Middle East

Iran nuke threat explained

You’ve probably been hearing a lot lately about the battle between the White House and Congress over Iran’s nuclear program. It could be the final act of an ongoing drama that's had all the makings of a Bond film.

In 2009, the United States revealed a big secret: Iran was building a covert nuclear plant … inside a mountain.

The Iranian government claimed that the facility was used to make electricity and that it had nothing to do with weapons, but the United States wasn’t so sure. Still, U.S. officials reassured the American people, it could be up to five years before Iran would be capable of building a bomb.

Well, now those five years are up, and the United States and its allies still haven’t been able to find a solution to the Iran nuclear crisis.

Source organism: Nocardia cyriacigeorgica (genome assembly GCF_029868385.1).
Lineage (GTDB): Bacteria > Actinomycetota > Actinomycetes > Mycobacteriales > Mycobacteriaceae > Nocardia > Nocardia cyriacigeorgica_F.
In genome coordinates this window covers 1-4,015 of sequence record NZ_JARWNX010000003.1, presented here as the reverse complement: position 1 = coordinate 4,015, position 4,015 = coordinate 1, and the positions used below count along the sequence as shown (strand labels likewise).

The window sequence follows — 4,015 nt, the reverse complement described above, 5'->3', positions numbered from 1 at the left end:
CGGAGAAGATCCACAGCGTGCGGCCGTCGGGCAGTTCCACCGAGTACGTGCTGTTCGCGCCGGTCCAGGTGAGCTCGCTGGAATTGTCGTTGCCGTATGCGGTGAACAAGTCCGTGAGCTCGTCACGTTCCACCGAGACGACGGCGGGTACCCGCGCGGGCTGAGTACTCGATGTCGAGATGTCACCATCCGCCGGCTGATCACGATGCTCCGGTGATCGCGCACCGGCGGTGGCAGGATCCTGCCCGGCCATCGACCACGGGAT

But not for lack of trying.

Since 2006, the United States, China, Russia, the United Kingdom, France and Germany have been working together to negotiate with Iran. Iranians insist that their program is peaceful and that they have the right to keep their nuclear plants up and running. But many Western countries don’t trust Iran’s government, and they don’t want to risk leaving dangerous chemicals in its hands.

After Iran’s current president, Hassan Rouhani, was elected in 2013, it began to look as if there was a light at the end of the tunnel. Rouhani was motivated to bring the debate to a peaceful end, and he made a few concessions, like ceasing the production of dangerous chemicals and diluting the ones Iran already had. The U.S. and its allies were optimistic that they could resolve the nuclear crisis without heading into another war, and they set a deadline of November 2014 to find a permanent solution.

But that deadline came and went without a deal emerging.

So what happens next, and how worried should you be?

To find out, check out the video above, so when it comes to the showdown over Iran’s nuclear program, at least you can say, “Now I get it.”

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